What you need to know:
- With effect from 1 July 2023, the Tax Procedures Code Act, 2014 (TPCA) was amended to restrict the information that may be provided to substantiate a taxpayer’s objection or ADR proceedings, to information that had already been provided by the taxpayer to the URA during the audit.
Generally, a taxpayer who is dissatisfied with a tax decision of the Uganda Revenue Authority (URA) may challenge it through the existing objection and appeals procedures as stipulated under the tax laws.
In this respect, a taxpayer who is dissatisfied with a tax decision may lodge an objection with the Commissioner General of the URA within 45 days after receiving notice of the tax decision. The objection should be filed in prescribed form (currently online) clearly stating the grounds upon which it is made and providing sufficient evidence to support it.
Further, a taxpayer who is dissatisfied with a tax decision of the URA may, within seven days after being served with the tax decision, apply to the Commissioner General for resolution of the dispute using Alternative Dispute Resolution (ADR) procedures. Like the objection application, the ADR application should be in prescribed form and should be substantiated by supporting evidence to the taxpayer’s claim.
Throughout the tax dispute resolution process, the taxpayer is required to substantiate the objection or appeal by providing evidence to support the objection as the burden of proof in tax matters is generally imposed on the taxpayer to prove that the tax decision of the Commissioner was erroneous and thus should be varied or vacated on appeal.
With effect from 1 July 2023, the Tax Procedures Code Act, 2014 (TPCA) was amended to restrict the information that may be provided to substantiate a taxpayer’s objection or ADR proceedings, to information that had already been provided by the taxpayer to the URA during the audit.
However, the above restriction will not apply where the information requested by the URA is more than three years from the date the document was authored or beyond the past three financial years.
The implication of the above amendment is that the tax-payer’s fate may be sealed after a tax assessment or tax decision has been issued at the conclusion of an audit by the URA, if sufficient information was not provided to substantiate the taxpayer’s defence during the audit. There may be minimal value that may be added by tax professionals such as lawyers and tax accountants to challenge the URA’s findings during the objection, appeals or alternative dispute resolution process, if information requests were not complied with during the audit.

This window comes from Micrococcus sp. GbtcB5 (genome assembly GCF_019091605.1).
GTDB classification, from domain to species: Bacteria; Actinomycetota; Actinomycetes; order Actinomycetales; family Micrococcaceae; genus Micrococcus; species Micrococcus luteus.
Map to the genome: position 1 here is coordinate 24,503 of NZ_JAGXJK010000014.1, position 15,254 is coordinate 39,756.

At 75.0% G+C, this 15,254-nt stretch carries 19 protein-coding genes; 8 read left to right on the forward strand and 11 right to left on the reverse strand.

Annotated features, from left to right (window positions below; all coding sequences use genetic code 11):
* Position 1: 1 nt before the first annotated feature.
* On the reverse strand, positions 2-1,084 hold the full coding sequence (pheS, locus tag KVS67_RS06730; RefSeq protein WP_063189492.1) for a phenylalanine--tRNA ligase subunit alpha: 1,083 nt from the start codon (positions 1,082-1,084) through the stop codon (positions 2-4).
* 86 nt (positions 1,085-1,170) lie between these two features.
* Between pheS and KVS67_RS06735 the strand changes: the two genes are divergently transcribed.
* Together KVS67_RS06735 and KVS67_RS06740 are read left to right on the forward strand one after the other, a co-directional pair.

The above risks necessitate vigilance on the part of taxpayers who receive URA objection decision notifications through the taxpayer’s e-tax portal account, as well hard copy correspondences that may be delivered at the offices of the taxpayer or their tax advisors.
In order to mitigate the risks of failing to act on information requests by the URA timeously, taxpayers should sensitise their receiving/front desk personnel to send any correspondences from the URA to the appropriate persons within the organisation or tax advisors urgently to ensure quick action. Further, the tax payers may opt to register a group email on the URA portal such that any URA correspondences sent by email are simultaneously dispatched to the appropriate personnel within the organisation for action in real time in order to mitigate the risks of important correspondence being missed due to the email recipient being away on leave or if they have left the organisation and their emails were inadvertently deactivated before a change in contact person has been activated on the tax payer’s URA e-tax portal account.
Further, taxpayers should formally engage with the URA’s personnel handling their tax audits to seek extensions of time to submit required information if they are unable to do so within the stipulated timelines to minimise the risk of an early assessment being issued due to non-responsiveness to information requests by the URA’s audit team.
Lastly, taxpayers ought to ensure any documentation submitted to the URA during the audit is confirmed as received. They should also involve their tax advisors during the audit stage in order to ensure all the evidence required to substantiate their defence is submitted on time as minimal value may be added during the objection and appeals processes given the restrictions imposed by the recently enacted provision of the TPCA.
Authored by Rita L. Zabali Tax manager Ernst & Young Uganda